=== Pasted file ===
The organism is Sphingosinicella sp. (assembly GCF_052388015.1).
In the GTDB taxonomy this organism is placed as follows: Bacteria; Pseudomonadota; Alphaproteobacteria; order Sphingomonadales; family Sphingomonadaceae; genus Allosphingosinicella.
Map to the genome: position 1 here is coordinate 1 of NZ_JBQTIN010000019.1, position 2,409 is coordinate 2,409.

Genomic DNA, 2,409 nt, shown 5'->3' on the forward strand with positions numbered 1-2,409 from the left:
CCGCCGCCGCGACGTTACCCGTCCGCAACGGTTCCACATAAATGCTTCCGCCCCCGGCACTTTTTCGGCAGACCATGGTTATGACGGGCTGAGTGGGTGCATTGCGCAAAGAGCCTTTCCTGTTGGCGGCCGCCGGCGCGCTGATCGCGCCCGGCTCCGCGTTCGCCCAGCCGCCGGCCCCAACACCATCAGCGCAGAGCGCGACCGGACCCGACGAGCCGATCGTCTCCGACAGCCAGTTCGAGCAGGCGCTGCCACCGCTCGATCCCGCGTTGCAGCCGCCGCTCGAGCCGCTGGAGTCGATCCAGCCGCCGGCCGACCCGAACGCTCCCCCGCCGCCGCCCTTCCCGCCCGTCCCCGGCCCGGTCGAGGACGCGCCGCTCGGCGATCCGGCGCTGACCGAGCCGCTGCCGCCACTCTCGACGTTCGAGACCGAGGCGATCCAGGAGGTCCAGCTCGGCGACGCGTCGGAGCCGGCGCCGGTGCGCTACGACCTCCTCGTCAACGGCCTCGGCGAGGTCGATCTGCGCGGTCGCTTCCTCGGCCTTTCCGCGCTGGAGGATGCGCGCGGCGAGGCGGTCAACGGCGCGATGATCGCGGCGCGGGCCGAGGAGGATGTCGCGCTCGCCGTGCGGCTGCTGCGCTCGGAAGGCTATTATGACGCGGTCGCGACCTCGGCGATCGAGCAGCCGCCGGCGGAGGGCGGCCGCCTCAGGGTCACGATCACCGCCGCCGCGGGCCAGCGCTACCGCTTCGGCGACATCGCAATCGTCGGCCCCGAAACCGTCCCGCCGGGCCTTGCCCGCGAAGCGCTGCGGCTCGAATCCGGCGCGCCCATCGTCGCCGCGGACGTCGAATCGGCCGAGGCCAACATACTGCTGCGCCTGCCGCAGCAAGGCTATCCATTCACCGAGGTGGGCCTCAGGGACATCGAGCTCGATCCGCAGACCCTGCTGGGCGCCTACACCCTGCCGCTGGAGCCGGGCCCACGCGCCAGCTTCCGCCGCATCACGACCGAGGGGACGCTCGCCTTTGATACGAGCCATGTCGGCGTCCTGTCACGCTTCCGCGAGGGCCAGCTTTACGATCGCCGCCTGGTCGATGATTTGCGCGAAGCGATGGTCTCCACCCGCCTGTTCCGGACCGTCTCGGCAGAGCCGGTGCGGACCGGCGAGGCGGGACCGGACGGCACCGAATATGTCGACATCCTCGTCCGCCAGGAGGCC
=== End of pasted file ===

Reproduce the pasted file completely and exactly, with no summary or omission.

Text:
The organism is Sphingosinicella sp. (assembly GCF_052388015.1).
In the GTDB taxonomy this organism is placed as follows: Bacteria; Pseudomonadota; Alphaproteobacteria; order Sphingomonadales; family Sphingomonadaceae; genus Allosphingosinicella.
Map to the genome: position 1 here is coordinate 1 of NZ_JBQTIN010000019.1, position 2,409 is coordinate 2,409.

Genomic DNA, 2,409 nt, shown 5'->3' on the forward strand with positions numbered 1-2,409 from the left:
CCGCCGCCGCGACGTTACCCGTCCGCAACGGTTCCACATAAATGCTTCCGCCCCCGGCACTTTTTCGGCAGACCATGGTTATGACGGGCTGAGTGGGTGCATTGCGCAAAGAGCCTTTCCTGTTGGCGGCCGCCGGCGCGCTGATCGCGCCCGGCTCCGCGTTCGCCCAGCCGCCGGCCCCAACACCATCAGCGCAGAGCGCGACCGGACCCGACGAGCCGATCGTCTCCGACAGCCAGTTCGAGCAGGCGCTGCCACCGCTCGATCCCGCGTTGCAGCCGCCGCTCGAGCCGCTGGAGTCGATCCAGCCGCCGGCCGACCCGAACGCTCCCCCGCCGCCGCCCTTCCCGCCCGTCCCCGGCCCGGTCGAGGACGCGCCGCTCGGCGATCCGGCGCTGACCGAGCCGCTGCCGCCACTCTCGACGTTCGAGACCGAGGCGATCCAGGAGGTCCAGCTCGGCGACGCGTCGGAGCCGGCGCCGGTGCGCTACGACCTCCTCGTCAACGGCCTCGGCGAGGTCGATCTGCGCGGTCGCTTCCTCGGCCTTTCCGCGCTGGAGGATGCGCGCGGCGAGGCGGTCAACGGCGCGATGATCGCGGCGCGGGCCGAGGAGGATGTCGCGCTCGCCGTGCGGCTGCTGCGCTCGGAAGGCTATTATGACGCGGTCGCGACCTCGGCGATCGAGCAGCCGCCGGCGGAGGGCGGCCGCCTCAGGGTCACGATCACCGCCGCCGCGGGCCAGCGCTACCGCTTCGGCGACATCGCAATCGTCGGCCCCGAAACCGTCCCGCCGGGCCTTGCCCGCGAAGCGCTGCGGCTCGAATCCGGCGCGCCCATCGTCGCCGCGGACGTCGAATCGGCCGAGGCCAACATACTGCTGCGCCTGCCGCAGCAAGGCTATCCATTCACCGAGGTGGGCCTCAGGGACATCGAGCTCGATCCGCAGACCCTGCTGGGCGCCTACACCCTGCCGCTGGAGCCGGGCCCACGCGCCAGCTTCCGCCGCATCACGACCGAGGGGACGCTCGCCTTTGATACGAGCCATGTCGGCGTCCTGTCACGCTTCCGCGAGGGCCAGCTTTACGATCGCCGCCTGGTCGATGATTTGCGCGAAGCGATGGTCTCCACCCGCCTGTTCCGGACCGTCTCGGCAGAGCCGGTGCGGACCGGCGAGGCGGGACCGGACGGCACCGAATATGTCGACATCCTCGTCCGCCAGGAGGCC